• Reveal: Nottingham's contemporary textiles

      Bristow, Maxine; Chester College of Higher Education (Nottingham City Museums & Galleries, 2005-11-27)
      This exhibition showcased works which were purchased for Nottingham's new international collection of contemporary textile art between 1998 and 2005. Maxine Bristowe contributed two pieces in the collection - Doing without: sustaining 7 square metres and Pockets and ventillation grill. An accompanying exhibition catalogue was produced.
    • Sensual austerity

      Bristow, Maxine; University of Chester (2006-07-10)
      This exhibition presented two different but complementary solo exhibitions which documented Maxine Bristow's work from 1996 to 2006. An accompanying exhibition catalogue was produced.
    • The ‘Epistemic Object’ in the Creative Process of Doctoral Inquiry

      Gray, Carole; Malins, Julian; Bristow, Maxine; University of Chester (Intellect Ltd., 2018-12-15)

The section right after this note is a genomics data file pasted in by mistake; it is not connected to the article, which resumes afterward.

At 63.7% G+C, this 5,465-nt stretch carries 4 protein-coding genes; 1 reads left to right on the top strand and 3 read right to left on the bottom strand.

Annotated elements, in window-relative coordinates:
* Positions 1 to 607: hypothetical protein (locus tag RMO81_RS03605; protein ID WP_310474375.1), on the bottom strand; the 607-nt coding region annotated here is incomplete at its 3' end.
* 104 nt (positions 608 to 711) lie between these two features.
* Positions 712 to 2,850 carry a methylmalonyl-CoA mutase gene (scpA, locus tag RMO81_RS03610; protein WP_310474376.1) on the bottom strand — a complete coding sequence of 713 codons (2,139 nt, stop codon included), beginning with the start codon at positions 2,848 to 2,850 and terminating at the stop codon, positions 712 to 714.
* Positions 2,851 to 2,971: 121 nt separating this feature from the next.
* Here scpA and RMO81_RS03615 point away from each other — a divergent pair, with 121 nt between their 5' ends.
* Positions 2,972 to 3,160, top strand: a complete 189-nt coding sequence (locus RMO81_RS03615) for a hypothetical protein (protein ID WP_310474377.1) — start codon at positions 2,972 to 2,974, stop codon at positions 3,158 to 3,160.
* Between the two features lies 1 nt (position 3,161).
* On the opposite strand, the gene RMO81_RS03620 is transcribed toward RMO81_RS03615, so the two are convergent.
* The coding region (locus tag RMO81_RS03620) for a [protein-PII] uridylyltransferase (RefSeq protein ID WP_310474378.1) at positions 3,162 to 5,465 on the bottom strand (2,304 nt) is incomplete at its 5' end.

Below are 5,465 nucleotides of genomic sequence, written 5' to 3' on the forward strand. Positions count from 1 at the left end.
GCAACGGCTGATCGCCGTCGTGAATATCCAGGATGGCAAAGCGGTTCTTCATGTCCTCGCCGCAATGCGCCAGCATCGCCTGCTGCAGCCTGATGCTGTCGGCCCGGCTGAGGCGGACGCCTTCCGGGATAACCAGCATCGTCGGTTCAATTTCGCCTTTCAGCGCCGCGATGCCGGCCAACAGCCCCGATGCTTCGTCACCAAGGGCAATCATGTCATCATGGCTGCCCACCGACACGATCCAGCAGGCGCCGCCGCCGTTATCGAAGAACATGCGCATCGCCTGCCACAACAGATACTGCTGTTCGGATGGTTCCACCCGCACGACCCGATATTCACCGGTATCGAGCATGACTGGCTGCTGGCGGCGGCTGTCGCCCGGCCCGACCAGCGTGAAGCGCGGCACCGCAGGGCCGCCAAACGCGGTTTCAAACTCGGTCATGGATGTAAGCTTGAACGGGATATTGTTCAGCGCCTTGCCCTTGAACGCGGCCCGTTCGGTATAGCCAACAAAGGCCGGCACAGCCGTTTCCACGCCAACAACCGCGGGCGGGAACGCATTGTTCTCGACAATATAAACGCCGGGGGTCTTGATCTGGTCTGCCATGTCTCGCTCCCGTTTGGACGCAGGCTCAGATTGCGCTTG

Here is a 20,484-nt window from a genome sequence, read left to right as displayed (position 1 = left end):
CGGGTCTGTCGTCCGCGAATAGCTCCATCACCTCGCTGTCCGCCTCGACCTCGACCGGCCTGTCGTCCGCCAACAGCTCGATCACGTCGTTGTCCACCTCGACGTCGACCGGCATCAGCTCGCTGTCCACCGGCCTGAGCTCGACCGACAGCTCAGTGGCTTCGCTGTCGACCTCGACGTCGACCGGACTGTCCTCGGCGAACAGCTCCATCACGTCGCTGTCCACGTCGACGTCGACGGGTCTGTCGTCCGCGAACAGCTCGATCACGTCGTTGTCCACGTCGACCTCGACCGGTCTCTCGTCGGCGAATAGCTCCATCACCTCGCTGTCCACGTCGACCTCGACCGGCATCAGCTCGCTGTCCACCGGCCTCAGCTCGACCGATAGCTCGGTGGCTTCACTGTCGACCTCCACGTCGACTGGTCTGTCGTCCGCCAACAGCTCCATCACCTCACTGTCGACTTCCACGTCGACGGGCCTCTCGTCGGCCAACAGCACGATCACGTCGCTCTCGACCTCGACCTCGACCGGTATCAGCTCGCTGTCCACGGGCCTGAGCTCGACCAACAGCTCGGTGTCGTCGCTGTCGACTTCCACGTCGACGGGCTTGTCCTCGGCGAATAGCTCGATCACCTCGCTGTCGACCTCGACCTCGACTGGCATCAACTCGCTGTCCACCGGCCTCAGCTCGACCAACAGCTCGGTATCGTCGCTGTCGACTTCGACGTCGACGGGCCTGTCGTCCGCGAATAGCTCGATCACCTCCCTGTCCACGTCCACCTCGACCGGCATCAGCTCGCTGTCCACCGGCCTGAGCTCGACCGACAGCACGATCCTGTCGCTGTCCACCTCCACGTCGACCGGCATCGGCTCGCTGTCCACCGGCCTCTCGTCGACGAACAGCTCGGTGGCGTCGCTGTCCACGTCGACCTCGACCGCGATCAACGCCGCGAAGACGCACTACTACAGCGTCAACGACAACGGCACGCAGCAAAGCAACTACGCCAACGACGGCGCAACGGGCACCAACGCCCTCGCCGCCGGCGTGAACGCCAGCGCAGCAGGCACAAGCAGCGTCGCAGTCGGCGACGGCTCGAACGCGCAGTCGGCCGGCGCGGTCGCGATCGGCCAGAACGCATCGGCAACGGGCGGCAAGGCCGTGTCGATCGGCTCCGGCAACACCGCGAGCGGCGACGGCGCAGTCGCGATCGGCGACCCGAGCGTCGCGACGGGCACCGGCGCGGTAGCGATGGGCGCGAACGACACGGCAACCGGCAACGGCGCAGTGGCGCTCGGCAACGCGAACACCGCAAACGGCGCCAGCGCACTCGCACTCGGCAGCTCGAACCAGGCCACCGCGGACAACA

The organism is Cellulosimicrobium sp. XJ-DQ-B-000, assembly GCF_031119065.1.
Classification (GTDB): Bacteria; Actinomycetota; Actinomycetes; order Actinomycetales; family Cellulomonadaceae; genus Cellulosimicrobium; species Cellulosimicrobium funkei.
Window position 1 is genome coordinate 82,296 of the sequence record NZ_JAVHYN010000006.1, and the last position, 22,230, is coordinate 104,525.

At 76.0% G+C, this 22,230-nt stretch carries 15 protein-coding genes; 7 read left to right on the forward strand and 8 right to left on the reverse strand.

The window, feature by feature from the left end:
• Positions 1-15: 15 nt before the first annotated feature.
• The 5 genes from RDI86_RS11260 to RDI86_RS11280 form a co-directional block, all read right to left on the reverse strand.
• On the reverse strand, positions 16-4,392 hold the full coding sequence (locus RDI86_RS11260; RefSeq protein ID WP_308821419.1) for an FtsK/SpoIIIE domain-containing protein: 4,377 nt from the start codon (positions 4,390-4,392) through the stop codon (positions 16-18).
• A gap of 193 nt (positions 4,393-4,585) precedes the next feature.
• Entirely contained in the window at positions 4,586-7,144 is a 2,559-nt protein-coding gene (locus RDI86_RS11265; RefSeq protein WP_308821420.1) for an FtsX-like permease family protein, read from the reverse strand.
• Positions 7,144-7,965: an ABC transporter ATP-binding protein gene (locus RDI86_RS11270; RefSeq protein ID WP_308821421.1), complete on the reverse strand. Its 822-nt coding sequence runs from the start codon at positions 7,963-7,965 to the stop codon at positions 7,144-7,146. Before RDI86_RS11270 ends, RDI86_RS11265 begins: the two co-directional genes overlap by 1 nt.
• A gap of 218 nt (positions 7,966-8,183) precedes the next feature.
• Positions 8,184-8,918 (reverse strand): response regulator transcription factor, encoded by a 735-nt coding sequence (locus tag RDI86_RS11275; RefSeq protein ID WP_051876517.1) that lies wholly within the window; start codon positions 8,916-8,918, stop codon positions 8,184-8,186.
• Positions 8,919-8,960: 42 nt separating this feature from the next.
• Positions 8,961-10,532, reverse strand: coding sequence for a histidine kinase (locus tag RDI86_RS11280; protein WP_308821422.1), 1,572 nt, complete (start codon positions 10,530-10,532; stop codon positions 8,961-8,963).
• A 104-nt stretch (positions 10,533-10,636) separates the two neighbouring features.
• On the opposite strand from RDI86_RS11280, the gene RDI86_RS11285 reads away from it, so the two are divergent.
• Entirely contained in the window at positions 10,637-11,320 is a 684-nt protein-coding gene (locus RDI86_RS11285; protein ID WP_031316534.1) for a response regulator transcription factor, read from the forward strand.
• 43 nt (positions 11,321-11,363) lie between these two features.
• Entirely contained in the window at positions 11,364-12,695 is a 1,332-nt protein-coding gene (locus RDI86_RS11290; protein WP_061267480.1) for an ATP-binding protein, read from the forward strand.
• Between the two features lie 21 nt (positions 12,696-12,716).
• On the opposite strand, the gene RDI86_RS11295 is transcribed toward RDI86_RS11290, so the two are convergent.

Within the framework of practice-led doctoral research in the art and design sector, there has long been debate about the role of the artefact/creative works in the process of inquiry and in the final submission for Ph.D. examination. Their status can be ambiguous and the concept of ‘exhibition’ is – we would argue – problematic in this context. In this chapter we want to suggest an alternative way of considering the role of artefacts/creative works in a doctoral submission, by discussing the liberating concept of ‘epistemic objects’ – their possible forms and agencies, and the alternative display/sharing of the understandings generated from these through ‘exposition’ not exhibition. Whilst our experience and expertise lies within the sector of art and design, we suggest that some ideas in this chapter may resonate and be relevant to other creative disciplines in the revealing and sharing of doctoral research outcomes. This process can be difficult and provoke many anxieties for the practitioner-researcher and their supervisors, so some clarity on this might help everyone involved in the examination of doctoral work to approach it with integrity and confidence, and see it as a valuable learning experience for all involved.